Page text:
Beginning in 2000, Jonathan Traister & I experimented with the operation
of a small biodiesel production plant. We converted local restaurant grease
into fuel for diesel vehicles. We made over 200 gallons, with our largest
single batch being over 40 gallons. We were able to run our Dodge service
truck &Jonathan's Mercedes for several thousand miles on 100% biodiesel
(B100). As temperatures dropped below freezing, the truck became hard
to start in the mornings, so I went back to regular diesel. A blend is
recommended for cold weather, typically 20% biodiesel to 80% petroleum
based (B20) can be used year round in very cold weather (below zero).
I believe that our truck could make it through most of the year with a
50/ 50 blend (B50) using a fuel line heater to prewarm the more viscous
The cold temperatures also made processing the vegetable oil into biodiesel
very difficult. Not only was the raw waste vegetable oil difficult to
pump (sometimes it was a solid), but the chemical reaction to convert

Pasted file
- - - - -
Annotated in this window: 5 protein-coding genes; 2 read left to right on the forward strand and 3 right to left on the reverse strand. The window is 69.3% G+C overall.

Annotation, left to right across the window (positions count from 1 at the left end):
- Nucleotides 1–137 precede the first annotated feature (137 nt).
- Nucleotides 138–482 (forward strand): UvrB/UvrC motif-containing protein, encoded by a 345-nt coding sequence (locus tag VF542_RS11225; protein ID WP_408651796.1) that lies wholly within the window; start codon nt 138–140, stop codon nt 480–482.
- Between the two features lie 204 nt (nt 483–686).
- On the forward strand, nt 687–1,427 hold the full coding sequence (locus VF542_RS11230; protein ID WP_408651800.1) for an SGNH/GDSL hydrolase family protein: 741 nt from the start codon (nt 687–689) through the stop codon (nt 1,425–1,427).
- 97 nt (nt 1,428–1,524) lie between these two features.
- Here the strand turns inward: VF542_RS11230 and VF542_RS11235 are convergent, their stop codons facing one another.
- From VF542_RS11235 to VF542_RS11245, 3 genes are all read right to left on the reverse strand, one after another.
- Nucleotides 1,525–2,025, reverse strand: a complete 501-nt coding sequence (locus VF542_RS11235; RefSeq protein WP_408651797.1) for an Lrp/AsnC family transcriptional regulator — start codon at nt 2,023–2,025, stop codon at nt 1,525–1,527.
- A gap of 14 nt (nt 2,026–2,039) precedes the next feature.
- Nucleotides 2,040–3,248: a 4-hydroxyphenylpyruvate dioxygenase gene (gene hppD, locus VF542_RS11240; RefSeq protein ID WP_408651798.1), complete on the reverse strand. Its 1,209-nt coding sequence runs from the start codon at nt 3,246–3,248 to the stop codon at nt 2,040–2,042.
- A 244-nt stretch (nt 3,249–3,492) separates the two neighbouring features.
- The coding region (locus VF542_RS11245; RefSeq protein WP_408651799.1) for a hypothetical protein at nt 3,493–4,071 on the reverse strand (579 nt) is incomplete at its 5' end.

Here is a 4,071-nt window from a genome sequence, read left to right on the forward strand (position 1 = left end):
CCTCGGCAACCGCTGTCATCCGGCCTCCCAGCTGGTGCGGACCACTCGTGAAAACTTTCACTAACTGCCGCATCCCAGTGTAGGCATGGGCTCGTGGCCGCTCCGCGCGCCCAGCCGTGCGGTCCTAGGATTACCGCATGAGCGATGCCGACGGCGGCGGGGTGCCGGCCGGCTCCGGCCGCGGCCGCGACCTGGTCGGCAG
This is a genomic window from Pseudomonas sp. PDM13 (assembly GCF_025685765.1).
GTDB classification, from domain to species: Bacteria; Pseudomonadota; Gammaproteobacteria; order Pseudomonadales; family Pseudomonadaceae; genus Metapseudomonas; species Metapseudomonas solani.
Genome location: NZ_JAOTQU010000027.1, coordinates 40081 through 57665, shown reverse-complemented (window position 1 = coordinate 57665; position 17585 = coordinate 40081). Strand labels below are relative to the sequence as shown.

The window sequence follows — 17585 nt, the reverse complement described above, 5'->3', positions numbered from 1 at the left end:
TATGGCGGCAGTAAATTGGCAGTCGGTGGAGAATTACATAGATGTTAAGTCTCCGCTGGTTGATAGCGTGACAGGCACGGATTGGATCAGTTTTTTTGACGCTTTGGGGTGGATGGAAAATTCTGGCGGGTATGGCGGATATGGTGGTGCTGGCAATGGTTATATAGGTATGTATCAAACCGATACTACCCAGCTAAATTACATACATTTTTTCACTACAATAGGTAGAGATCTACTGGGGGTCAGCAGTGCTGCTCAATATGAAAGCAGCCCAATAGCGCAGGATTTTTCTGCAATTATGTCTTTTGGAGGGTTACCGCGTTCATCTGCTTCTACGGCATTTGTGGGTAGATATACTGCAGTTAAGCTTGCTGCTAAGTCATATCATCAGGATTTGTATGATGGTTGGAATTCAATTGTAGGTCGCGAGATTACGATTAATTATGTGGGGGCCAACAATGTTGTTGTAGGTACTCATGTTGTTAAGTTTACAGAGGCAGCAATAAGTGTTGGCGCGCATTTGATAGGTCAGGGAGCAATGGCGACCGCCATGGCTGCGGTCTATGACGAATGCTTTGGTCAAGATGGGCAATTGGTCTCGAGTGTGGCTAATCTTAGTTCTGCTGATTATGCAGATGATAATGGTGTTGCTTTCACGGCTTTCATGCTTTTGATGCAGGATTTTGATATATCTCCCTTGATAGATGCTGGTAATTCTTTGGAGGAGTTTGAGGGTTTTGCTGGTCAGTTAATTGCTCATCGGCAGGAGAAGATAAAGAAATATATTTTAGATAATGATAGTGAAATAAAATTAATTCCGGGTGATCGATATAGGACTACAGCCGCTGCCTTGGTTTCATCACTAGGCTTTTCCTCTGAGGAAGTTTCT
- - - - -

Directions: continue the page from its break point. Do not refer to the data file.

the oil into biodiesel requires 80 to 110 degrees F. We created a solar
heated oil transport trailer to prewarm the oil for the reaction. (Which
we recently sold to a fellow solar installer)
After a misunderstanding with the BLM, serious health problems related
to the dangerous chemicals used in the processing, and the overall difficulty
in cleanly and safely handling the oil, we have decided that this is a
process that should NOT be done by "do it your selfers" or anyone
else not prepared to embark on a full commercial processing plant.
We are negotiating with commercial suppliers to fill our 500 gallon fuel
tank with a 50/50 blend. We will continue to run our service truck and
personal vehicles with blended biodiesel to demonstrate to our fellow
Americans that we do have alternatives to importing foreign oil. Let's
all pitch in to support our farmers, our country, and world peace.
20%Biodiesel (B20) is now available at a pump in Santa Fe, and soon
will be available at a station in Taos. Check out www.RenewableEnergyPartners.org
Also the Earthship community is making small amounts of biodiesel
from waste restaurant oils, and they even deliver, www.earthshipbiodiesel.com.